No luck. As you can see, the caramel failed to harden, so now I’ve got a bucketful of something in between sauce and sludge. But hey-ho, at least it’s tasty.. in fact, it would probably make a luscious ice-cream topping, warmed up enough.. Big thanks to Jeannette for choosing this would-be yummy treat (you can find the recipe on her gorgeous blog), because despite my flop, at least I’ve come away with a new resolution: Be more patient – good caramel comes to those who wait x
After stuffing my face for the past two months with cakes, pies, cookies, crumbles, crisps and cheesecakes, I seem to have come away with very few pictures to show for it (and all too many pounds..dammit). What follows are the only souvenirs I could find of some memorable bakes served at a ‘Thanksmas’ dinner we hosted for friends (on Dec 12th, hence the name..otherwise it was my 4th annual Thanksgiving do here in the UK) and at my family’s Christmas Day meal. First up, a beautifully moorish sour cream pumpkin pie from Dorie Greenspan’s Baking, followed by a sweet & gooey pecan pie made with Lyle’s Golden Syrup. I can only offer the ‘before’ picture for that one because unfortunately I didn’t manage to snap the finished product before it was devoured. Next up is an adaptation of Rose Levy Beranbaum’s Gascon Apple Pie from the Pie & Pastry Bible. This boozy treat is actually my You Want Pies With That? entry for December. I got to choose the theme this time, woohoo!!! So please have a look at what the other lovely piemakers have offered up as their ‘holiday spirit‘ pies. And the final picture is really the only snap I’ve got of two phenomenal cheesecakes: my celebration stalwart, a luscious White Chocolate (Orange-) Cranberry Swirl number, and the Chocolate Espresso Cheesecake from the Sweet Melissa Baking Book (with an oreo cookie crust, whipped cream piping and a gorgeous blackberry compote topping).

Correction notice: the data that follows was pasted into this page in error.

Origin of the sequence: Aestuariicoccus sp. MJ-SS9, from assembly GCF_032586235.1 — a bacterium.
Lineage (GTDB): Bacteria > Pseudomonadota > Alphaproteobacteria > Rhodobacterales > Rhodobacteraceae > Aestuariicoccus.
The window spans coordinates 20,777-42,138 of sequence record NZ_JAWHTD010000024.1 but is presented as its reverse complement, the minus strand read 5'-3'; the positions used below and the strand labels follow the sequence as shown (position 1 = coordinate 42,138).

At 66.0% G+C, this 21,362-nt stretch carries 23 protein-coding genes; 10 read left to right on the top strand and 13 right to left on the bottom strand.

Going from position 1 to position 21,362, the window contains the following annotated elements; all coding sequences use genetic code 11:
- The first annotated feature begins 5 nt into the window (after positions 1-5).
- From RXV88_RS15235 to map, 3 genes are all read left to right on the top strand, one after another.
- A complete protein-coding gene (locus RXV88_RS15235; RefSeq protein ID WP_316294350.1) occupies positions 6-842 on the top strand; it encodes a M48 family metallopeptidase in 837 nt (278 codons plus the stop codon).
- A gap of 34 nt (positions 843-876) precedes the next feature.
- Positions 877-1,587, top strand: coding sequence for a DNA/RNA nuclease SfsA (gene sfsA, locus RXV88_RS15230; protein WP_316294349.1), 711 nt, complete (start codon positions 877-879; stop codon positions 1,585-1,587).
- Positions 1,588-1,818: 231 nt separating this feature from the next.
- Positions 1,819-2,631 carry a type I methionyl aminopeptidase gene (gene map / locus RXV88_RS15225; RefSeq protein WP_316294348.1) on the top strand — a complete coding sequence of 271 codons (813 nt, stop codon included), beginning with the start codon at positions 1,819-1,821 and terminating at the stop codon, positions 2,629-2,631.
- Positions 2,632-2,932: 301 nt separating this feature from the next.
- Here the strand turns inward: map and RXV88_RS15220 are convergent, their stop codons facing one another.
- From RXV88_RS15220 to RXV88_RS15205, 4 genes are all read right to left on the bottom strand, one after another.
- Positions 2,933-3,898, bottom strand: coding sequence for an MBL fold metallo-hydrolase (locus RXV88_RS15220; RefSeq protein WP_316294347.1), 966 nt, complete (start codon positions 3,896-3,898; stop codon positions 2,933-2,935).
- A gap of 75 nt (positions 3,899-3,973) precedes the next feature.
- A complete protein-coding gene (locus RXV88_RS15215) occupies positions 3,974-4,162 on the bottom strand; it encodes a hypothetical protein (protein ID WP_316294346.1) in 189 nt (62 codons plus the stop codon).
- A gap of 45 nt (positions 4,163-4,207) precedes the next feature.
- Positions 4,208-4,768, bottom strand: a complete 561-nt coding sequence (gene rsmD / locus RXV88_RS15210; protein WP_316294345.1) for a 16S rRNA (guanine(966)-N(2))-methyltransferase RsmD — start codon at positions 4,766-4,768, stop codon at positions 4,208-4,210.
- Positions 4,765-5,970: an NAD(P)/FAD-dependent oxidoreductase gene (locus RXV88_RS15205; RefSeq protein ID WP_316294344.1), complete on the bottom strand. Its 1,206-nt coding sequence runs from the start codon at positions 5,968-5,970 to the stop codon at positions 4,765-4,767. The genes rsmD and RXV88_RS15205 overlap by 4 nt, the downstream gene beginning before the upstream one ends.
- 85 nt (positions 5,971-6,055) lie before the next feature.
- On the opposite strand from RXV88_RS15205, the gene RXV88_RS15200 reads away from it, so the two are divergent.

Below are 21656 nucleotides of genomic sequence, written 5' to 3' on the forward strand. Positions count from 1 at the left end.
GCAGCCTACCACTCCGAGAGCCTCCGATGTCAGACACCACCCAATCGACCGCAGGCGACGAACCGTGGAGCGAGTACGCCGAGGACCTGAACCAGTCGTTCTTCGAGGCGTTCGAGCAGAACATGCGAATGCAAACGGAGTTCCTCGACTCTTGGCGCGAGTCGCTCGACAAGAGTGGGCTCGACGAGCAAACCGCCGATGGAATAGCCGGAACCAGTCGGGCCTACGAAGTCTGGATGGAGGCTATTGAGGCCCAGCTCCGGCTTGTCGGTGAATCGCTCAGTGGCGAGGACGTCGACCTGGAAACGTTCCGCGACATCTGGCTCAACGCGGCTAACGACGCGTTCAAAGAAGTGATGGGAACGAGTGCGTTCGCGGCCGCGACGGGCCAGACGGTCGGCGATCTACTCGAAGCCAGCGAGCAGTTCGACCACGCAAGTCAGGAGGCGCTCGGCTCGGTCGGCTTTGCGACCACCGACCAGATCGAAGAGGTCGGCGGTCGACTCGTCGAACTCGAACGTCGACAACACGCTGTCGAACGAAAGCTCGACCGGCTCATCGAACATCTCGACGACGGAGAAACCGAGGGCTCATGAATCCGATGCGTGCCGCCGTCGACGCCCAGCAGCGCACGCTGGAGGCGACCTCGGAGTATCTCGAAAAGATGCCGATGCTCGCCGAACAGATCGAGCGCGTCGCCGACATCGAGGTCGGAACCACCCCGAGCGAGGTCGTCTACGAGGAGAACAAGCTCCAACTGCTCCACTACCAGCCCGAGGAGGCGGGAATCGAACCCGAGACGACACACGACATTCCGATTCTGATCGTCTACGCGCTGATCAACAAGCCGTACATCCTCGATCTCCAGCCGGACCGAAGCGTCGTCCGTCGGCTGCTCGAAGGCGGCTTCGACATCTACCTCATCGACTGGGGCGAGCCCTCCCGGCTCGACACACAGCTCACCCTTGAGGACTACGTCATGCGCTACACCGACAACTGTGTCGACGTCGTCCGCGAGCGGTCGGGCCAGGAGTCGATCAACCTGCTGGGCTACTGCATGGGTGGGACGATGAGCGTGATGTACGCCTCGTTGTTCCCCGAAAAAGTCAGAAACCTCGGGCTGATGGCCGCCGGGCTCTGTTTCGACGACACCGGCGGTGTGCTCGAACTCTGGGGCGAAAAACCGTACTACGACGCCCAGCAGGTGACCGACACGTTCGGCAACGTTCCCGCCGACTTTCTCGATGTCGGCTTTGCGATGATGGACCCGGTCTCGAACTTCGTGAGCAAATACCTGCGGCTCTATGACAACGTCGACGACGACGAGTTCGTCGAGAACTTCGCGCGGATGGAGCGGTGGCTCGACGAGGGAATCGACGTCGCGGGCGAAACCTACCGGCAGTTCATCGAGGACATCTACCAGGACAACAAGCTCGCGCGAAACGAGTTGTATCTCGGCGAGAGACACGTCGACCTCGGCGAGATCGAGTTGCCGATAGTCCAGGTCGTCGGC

You can find the recipe for the pumpkin pie here – this is the fourth time I’ve made it, and it won’t be the last. Rose’s Pecan Pie can be found on page 302 of the P&P Bible and I think it’s earned it’s place as my new Go2, although (as I always find with pecan pies) I had to bake it about 20 mins longer than recommended. Luckily my pie shield saved the crust from overbrowning. The Chocolate Espresso Cheesecake was a recent SMS bake and you can find the recipe here on Shandy’s lovely site. It cratered on me the first time around so I didn’t post in time (shame on me). The one pictured above also cracked and fell slightly (I covered that up with piping and blackberry compote), but I think I figured out the culprit – I love crumb crusts so much that I always do enough to coat the sides of the tin too and that’s never been a problem with my stalwart. But I’m pretty sure thatcheesecakes (without side crusts) usually pull away a bit from the tin, so I’m betting that with a crust and without the *give* offered by a fruit swirl for example, the poor cheesecake could do nothing but crack. At least, that’s my guess… I promise to post the YWPWT apple pie recipe after we get back from Dorset, as I made some changes to Rose’s original based on what my liquour cabinet (haha, I wish) had to offer and what the holiday season called for – cranberries.
Boozy Cran-Apple Pie
Adapted from Rose Levy Beranbaum’s Gascon Apple Pie
4 medium apples – peeled, cored and sliced 1/8 inch thick
1 cup cranberries
3 tablespoons granulated sugar
5 tablespoons light brown sugar
1/8 tsp salt
1/3 cup brandy (or cognac)
1/2 tsp orange extract
3/4 cups walnuts, lightly toasted and chopped
7 tbs unsalted butter, melted
12 sheets of filo
powdered sugar for dusting
In a large bowl, gently toss the apples and cranberries with the sugars, salt and alcohol. Cover tightly and allow to sit at room temperature for at least 2 hrs (or overnight – in which case, refrigerate them). Drain the fruit, reserving the juice. You should have about 1 cup. Using a small saucepan, reduce the liquid until you have approximately 4 tablespoons. Add the orange extract then pour the liquid over the fruit and mix in the walnuts.